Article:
Gabor, Nicole, Joy, Johnson, Tammy, Sandra attended UPenn's ASAM Spring 2018 Conference. There, they were able to listen to other school’s perspectives, and attend some of their presentations. While there wasn't a lot of time to discuss with the other schools, it was clear that several schools are going through the same fight for Critical Ethnic Studies. Presentations included one about Desi American studies/SAAM Studies, one from Duke that featured an ASAM studies breakthrough that year, one about multiracial presentation, and one from Harvard about ASAM studies at the Ivys.
Carina Leung organized VASAM’s display that went up in Vassar College’s library. The project showcased works about the Asian American experience and by Asian American authors. The novels covered a wide array of stories representing the diverse experiences within the Asian diaspora. This project became the VASAM mini-library in the ALANA Center (Vassar’s center for racial/ethnic diversity).
VASAM launched a poster campaign (VASAM40) to bring awareness to the lack of Asian American studies at Vassar. The number 40 comes from 2019 being the 40th year since Vassar students had first demanded Asian American Studies being incorporated into the curriculums at the college. The campaign consisted of a series of graphics designed by VASAM members detailing the failure of Vassar to provide a comprehensive Asian American Studies program as well as the motivation for forming and goals of VASAM.
VASAM invited Gary Okihiro to come give a talk on the Third World Movements & Asian American Studies on Friday, November 30th in 2018. Professor Okihiro gave a formal talk about his work advocating for Asian American Studies and the historical events of the Third World Movement including how it fits into the greater global context. He also sat down to do a more informal Q&A session with students and faculty.
On November 12, 2018, VASAM organized a talk from Professor Hua Hsu called Evolving Politics of Asian American Representation discussing his work in Asian American Studies. He discussed the history of Asian American Studies and Ethnic Studies coming out of California student protests in the 1960s, representation of Asian Americans in the media, and the role of literature in identity.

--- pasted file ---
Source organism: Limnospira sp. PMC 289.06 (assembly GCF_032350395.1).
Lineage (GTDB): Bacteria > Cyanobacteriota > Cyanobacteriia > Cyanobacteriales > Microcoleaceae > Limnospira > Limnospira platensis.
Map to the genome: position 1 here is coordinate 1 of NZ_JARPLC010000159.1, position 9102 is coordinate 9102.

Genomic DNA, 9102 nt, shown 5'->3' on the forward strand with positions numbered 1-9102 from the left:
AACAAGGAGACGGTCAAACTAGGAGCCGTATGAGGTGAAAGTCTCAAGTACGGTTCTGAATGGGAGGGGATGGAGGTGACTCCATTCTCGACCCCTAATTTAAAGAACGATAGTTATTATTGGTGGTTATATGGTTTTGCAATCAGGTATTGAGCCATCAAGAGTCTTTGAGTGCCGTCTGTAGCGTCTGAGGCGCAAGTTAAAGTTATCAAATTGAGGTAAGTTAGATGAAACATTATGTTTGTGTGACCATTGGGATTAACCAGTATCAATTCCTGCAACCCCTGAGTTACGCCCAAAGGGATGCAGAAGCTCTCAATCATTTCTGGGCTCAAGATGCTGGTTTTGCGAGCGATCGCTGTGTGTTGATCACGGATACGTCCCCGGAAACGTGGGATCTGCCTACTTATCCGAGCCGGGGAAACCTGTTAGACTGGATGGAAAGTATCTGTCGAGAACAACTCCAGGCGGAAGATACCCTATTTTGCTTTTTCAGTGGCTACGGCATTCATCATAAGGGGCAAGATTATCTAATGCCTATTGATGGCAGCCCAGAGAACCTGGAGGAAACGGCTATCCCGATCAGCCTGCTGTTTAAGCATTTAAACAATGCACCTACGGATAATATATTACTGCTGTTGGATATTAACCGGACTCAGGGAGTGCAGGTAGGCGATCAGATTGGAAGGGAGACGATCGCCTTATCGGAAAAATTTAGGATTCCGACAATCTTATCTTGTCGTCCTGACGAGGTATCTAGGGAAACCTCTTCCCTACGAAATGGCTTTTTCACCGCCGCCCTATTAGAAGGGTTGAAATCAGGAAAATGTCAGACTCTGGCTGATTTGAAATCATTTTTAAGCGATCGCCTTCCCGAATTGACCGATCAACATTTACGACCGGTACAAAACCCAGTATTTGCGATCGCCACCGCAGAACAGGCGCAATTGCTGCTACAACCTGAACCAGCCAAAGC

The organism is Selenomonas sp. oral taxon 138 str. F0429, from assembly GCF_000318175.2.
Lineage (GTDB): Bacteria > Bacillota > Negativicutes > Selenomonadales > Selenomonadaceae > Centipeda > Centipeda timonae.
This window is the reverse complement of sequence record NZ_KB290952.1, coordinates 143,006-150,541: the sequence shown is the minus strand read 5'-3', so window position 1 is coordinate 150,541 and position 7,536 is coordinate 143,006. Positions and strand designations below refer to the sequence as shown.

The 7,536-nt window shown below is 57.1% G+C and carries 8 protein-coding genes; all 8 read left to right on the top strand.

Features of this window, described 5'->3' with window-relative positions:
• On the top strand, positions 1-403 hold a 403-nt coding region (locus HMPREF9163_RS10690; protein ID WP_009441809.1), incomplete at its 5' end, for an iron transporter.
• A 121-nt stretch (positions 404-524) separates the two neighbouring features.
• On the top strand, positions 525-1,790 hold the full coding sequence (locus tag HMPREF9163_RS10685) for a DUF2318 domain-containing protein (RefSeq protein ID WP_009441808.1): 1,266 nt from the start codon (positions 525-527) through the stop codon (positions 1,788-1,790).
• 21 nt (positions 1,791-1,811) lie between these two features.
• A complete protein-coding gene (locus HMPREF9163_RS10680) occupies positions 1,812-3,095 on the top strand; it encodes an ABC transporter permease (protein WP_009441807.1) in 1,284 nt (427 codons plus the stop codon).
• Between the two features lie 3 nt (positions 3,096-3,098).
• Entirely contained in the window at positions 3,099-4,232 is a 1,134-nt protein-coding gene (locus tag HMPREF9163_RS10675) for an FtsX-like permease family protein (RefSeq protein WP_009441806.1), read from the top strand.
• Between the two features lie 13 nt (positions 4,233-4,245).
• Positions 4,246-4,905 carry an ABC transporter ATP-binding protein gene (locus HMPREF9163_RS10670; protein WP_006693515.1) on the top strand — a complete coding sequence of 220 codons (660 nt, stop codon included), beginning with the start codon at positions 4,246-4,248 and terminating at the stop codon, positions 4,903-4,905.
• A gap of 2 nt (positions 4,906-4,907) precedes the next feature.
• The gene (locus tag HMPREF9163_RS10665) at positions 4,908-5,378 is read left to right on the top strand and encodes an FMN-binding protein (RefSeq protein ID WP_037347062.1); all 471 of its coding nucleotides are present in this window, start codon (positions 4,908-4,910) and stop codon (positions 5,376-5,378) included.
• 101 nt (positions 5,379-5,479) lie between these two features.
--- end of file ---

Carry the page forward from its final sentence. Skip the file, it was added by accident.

On May 3, 2018 VASAM held their first Panel on Asian American Studies and Ethnic Studies with panelist Nicole Kormendi, Megan Wang, Professor Long Bui, Professor Justin Patch, Professor Jasmine Syedullah, and Charles Kim. VASAM students Sylvia Peng and Tamika Whitenack moderated the panel. The goal of the panel was to bring more awareness to the movement, learn more about (institutional) history, and understand the role of student-led movements in the past.
Mary Retta, a student at Vassar, wrote an article about VASAM and their efforts in the Miscellany News (Vassar’s student-run newspaper). The article contained remarks from students active in VASAM as well as faculty and Vassar’s President, Elizabeth Bradley. Students explained their motivation for supporting and being involved in VASAM as well as the frustrations they experienced from the work. The faculty and President expressed their reactions to the formation of the group and difficulty of balancing their position and their interest in teaching Asian American studies courses. Article Link
Kenji Nikaido created a video project interviewing people involved with VASAM or interested in Asian American studies to understand why VASAM was formed and the importance of this movement. The videos asked about people’s personal experiences growing up, the importance of seeing themselves represented in academia, and more about the structure of VASAM. Kenji’s project also expanded on how fighting for Asian American studies tied into expanding critical ethnic studies as a whole. Link to Interviews
VASAM students had their first poster campaign to bring awareness to the lack of Asian American Studies in Vassar’s curriculum. Black-and-white posters saying “Vassar Has No Asian American Studies Program” were placed around campus to highlight the exclusion Asian American students experienced in academia. VASAM also created a photo series based on the UPenn “I wish UPenn taught me…” and Duke University “Duke doesn’t teach me…” #ASiAM campaigns where students posed with signs with statements starting with “Vassar teaches me…” followed by statements commenting on the exclusion of Asian Americans from academia.
In November of 2017, a group of Vassar students gathered together in the Noyes House Jetson lounge for the first meeting of the group that would become VASAM. Students realized Vassar would not teach the history and academic analysis of Asian Americans and their experiences unless demanded by students. Hoping to build on the work demanding Asian American studies at Vassar, a cry dating 40 years back, VASAM seeks to bring Asian Americans into the curriculums taught at Vassar and achieve greater Asian American representation.